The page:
Finding Missing Views

One particularly handy use of Hierarchy Viewer is to figure out why a given view isn’t showing up. There are many different reasons a view might not appear on the screen, so being able to see all the view’s properties in one place plus a visual representation of the views in your hierarchy is incredibly useful. You can quickly see that a view’s alpha is 0 or its visibility is set to invisible. You can tell if the view was sized incorrectly or positioned incorrectly. Before Android was blessed with Lint checks, pretty much every developer at one point (or many points) would have a LinearLayout and some child views with their widths set to match_parent, run the app, and then wonder why only the first child showed up. Simple things like forgetting the default orientation is horizontal can leave you with unexpected results, but Hierarchy Viewer can easily show you where a view is positioned and seeing it on the right edge of the screen instead of below the previous view is usually enough to get the developer to realize the simple mistake.

Eliminating Unnecessary Views

The biggest benefit Hierarchy Viewer can bring is helping you understand the complexity of your view hierarchy and eliminate extra views. The more complex your hierarchy, the longer your UI thread has to lock up on measuring, laying out, and drawing your views. You should look for views that have only a single child because those are often extraneous views that are easy to remove. You should also look for several sibling TextViews because you can often consolidate them (details are later in this chapter). It’s a good idea to look for invisible views too. Although they aren’t drawn, views that have visibility set to INVISIBLE are still measured and even a view that is GONE will slow down your view lookups and take up memory. If you sometimes need some views on a given screen but not always, use a ViewStub instead of inflating the entire view hierarchy and not drawing it. It’s also a good idea to look out for views entirely outside of the screen (such as views that have been animated off the screen); it doesn’t do any good to waste processing power on something that will never be seen.

Exporting to PSD

One of the extremely powerful but often overlooked features of Hierarchy Viewer is the ability to export a layout hierarchy as a Photoshop Document (a PSD file). This can be hugely valuable to designers, so make sure they are aware of this functionality. There is a rather forgettable-looking button above the tree view that appears to be three overlapping squares. That’s the Capture Layers button. If you do not see it, you can also click the downward-facing triangle to get the list of options and select it from there. The resulting PSD can take a while to be generated, so be patient. If it fails, you will see an error in the console and can try again (occasionally it helps to reconnect the hardware device or restart the emulator).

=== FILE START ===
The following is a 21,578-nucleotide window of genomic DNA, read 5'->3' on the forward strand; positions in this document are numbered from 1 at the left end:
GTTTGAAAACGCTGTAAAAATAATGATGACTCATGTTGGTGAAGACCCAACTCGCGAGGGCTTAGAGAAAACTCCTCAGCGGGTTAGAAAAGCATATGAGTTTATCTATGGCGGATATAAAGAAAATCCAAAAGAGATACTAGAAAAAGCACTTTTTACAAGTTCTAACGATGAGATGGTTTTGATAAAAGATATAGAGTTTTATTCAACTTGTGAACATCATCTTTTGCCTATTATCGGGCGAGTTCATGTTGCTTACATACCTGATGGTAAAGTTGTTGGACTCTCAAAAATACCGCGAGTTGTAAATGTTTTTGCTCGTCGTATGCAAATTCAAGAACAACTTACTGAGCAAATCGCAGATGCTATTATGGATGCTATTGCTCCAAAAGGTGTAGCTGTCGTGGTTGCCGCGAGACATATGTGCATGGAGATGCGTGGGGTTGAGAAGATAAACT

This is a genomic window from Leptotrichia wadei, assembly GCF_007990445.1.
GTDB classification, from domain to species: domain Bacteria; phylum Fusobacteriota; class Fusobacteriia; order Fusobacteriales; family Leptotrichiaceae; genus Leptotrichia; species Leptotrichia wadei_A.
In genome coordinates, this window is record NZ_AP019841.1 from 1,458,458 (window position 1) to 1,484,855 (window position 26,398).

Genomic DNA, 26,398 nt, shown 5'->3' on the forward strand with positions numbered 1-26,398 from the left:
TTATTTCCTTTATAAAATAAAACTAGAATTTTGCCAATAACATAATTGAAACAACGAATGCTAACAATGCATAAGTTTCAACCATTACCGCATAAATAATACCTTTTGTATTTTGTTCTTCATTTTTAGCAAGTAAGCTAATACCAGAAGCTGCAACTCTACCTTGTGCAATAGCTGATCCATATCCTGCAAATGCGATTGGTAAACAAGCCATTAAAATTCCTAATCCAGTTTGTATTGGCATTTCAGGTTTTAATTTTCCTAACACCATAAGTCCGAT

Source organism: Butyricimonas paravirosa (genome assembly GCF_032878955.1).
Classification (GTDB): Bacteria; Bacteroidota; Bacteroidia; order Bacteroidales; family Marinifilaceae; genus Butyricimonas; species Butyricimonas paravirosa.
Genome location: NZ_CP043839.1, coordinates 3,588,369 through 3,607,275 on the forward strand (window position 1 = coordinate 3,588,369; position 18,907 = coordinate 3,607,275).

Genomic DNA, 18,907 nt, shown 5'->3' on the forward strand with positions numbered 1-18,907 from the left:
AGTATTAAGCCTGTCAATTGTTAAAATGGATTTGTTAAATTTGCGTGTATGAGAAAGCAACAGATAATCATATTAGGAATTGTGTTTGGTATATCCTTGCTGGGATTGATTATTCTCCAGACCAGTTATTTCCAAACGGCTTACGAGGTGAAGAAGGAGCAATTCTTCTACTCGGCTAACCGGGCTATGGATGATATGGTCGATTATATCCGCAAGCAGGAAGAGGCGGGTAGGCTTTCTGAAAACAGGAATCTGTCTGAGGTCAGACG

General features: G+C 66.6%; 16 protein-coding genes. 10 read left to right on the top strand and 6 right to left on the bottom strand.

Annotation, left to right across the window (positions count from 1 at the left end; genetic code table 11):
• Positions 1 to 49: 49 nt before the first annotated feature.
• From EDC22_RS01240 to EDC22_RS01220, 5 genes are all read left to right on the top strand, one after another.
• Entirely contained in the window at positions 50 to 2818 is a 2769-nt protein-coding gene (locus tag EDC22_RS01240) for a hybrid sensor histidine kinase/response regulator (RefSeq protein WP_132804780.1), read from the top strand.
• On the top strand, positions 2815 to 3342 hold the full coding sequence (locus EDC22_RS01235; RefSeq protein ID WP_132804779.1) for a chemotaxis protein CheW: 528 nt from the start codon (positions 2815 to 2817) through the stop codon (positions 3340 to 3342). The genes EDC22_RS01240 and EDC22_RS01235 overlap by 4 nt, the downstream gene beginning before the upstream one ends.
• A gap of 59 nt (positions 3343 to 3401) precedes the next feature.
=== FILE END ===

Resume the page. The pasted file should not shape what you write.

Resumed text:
Because this PSD is not using any advanced features such as layer masks, you can actually open it in GIMP and other tools as well. Along with the techniques discussed earlier in the chapter, this is an excellent method of detecting overdraw.

Exporting to a PSD is a great way for a developer and a designer to speak the same language. The designer can inspect in detail exactly what is going on with a layout by tweaking the layers and then tell the developer which layer has an issue (the layers are named after the view IDs when present, making it extra easy to associate a layer with a view). This also gives the designer the opportunity to make changes to further optimize the design. Perhaps initially a view seemed best at 50-percent opacity, but now the designer can tweak how opaque a view is just like any layer in Photoshop and determine that 40% is actually better.

One thing to note is that the layers are all rasterized. In simplistic terms, the pixels that each view creates are what are actually exported as layers. TextViews do not create actual Photoshop text layers, for instance. That also means that if you have a complex view that’s drawing shapes, text, and images, only the resulting pixels are exported, so you can’t see what each “layer” of that view looks like.